Press release

Merger of adult gaming centres could face in-depth investigation

Novomatic potentially faces an in-depth investigation over competition concerns arising from its merger with Talarius.

Gaming machine

Novomatic UK Ltd (Novomatic) acquired Talarius Ltd (Talarius) on 24 June 2016. Novomatic, which operates adult gaming centres under several brands including Admiral and Noble, acquired 169 centres from Talarius, which operated under the Quiksilver brand. As a result, the companies will operate a total of 264 adult gaming centres in Great Britain.

The Competition and Markets Authority (CMA) assessed the impact of the merger at the national level but did not find any concerns. However, it found that the merger may lead to competition concerns in the supply of gaming machine products to the public in 5 local areas: Chesterfield, Clapham, Dartford, Darlington and Grimsby. In each area, the companies were close competitors and, following the merger, Novomatic would be unlikely to face sufficient competition from other adult gaming centres, licensed betting offices or bingo halls.

The merger will therefore be referred for an in-depth phase 2 investigation by an independent group of CMA panel members unless Novomatic is able to offer undertakings which address the CMA’s competition concerns. The company has until 4 November 2016 to do so.

Sheldon Mills, CMA Senior Director of Mergers and decision maker in this case, said:

In most of the local areas where Admiral or Noble and Quiksilver gaming centres compete, we found that there were other competing gaming centres as well as some competition from betting shops and bingo halls with gaming machines which compete with those in a gaming centre. Overall, we found that these combined alternatives would push Novomatic to keep offering a competitive service to its customers.

However, in 5 local areas we considered that there would be a significant loss of competition which could harm the quality of service offered to players. We’ve asked Novomatic to come up with proposals that could keep gaming facilities competitive for customers in those areas and which would avoid the need for a full investigation.

Notes for editors

  1. The CMA is the UK’s primary competition and consumer authority. It is an independent non-ministerial government department with responsibility for carrying out investigations into mergers, markets and the regulated industries and enforcing competition and consumer law. For more information on the CMA see our homepage or follow us on Twitter @CMAgovuk, Flickr and LinkedIn. Sign up to our email alerts to receive updates on merger cases.
  2. Under the Enterprise Act 2002 (the Act) the CMA has a duty to make a merger reference, resulting in an in-depth phase 2 merger investigation, if the CMA believes that it is or may be the case that a ‘relevant merger situation’ has been created, or arrangements are in progress or in contemplation which, if carried into effect, will result in the creation of a relevant merger situation; and that the creation of that situation has resulted, or may be expected to result, in a substantial lessening of competition within any market or markets in the United Kingdom for goods or services.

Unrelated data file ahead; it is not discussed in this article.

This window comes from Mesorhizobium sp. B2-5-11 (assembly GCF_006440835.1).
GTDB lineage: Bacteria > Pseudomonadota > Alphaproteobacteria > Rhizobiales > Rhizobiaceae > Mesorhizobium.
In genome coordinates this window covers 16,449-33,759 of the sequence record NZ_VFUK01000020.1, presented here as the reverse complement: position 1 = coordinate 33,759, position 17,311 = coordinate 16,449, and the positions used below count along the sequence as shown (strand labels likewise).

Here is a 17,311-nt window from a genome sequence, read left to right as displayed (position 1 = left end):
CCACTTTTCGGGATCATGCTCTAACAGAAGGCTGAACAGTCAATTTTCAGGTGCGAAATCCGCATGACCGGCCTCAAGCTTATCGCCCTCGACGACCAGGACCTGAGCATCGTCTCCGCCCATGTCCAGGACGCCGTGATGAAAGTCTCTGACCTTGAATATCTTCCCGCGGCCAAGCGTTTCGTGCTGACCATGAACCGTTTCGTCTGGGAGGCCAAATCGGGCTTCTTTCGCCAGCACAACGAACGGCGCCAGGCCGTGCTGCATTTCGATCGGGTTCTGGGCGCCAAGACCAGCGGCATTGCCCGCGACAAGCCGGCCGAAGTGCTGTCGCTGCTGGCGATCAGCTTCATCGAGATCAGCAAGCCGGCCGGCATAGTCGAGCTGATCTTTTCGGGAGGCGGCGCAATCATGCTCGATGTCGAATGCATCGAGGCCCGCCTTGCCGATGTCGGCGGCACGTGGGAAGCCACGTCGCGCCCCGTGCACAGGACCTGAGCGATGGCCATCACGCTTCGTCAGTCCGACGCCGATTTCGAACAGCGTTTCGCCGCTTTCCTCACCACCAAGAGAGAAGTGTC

3. Under the Act a ‘relevant merger situation’ is created if 2 or more enterprises have ceased to be distinct enterprises; and the value of the turnover in the United Kingdom of the enterprise being taken over exceeds £70 million (‘the turnover test’) or as a result of the transaction, in relation to the supply of goods or services of any description, a 25% share of supply in the UK (or a substantial part of the UK) is created or enhanced (‘the share of supply test’).
  4. The CMA considers that it is under a duty to make a phase 2 merger reference in this case under the Act. However, the duty to refer is not exercised while the CMA is considering whether to accept undertakings in lieu of a reference. Novomatic has until 4 November 2016 to offer undertakings that might be accepted by the CMA. If no undertaking is offered or accepted, then the CMA will by 11 November 2016 refer the merger for a phase 2 merger investigation.
  5. Gaming machine categories are determined by reference to the maximum stake and prize, and in the case of each category, subject to the limits on the number of gaming machines allowed in each premises. For example, the maximum stake for B3 gaming machines is £2 and the maximum payout is £100.
  6. All the CMA’s functions in phase 2 merger investigations are performed by inquiry groups chosen from the CMA’s panel members. The appointed inquiry group are the decision makers on merger investigations. The CMA’s panel members come from a variety of backgrounds, including economics, law, accountancy and/or business; the membership of an inquiry group usually reflects a mix of expertise and experience (including industry experience).
  7. The text of this decision will be placed on the case page in due course.
  8. Media enquiries should be directed to Neil Kernohan (neil.kernohan@cma.gsi.gov.uk, 020 3738 6170).
Published 28 October 2016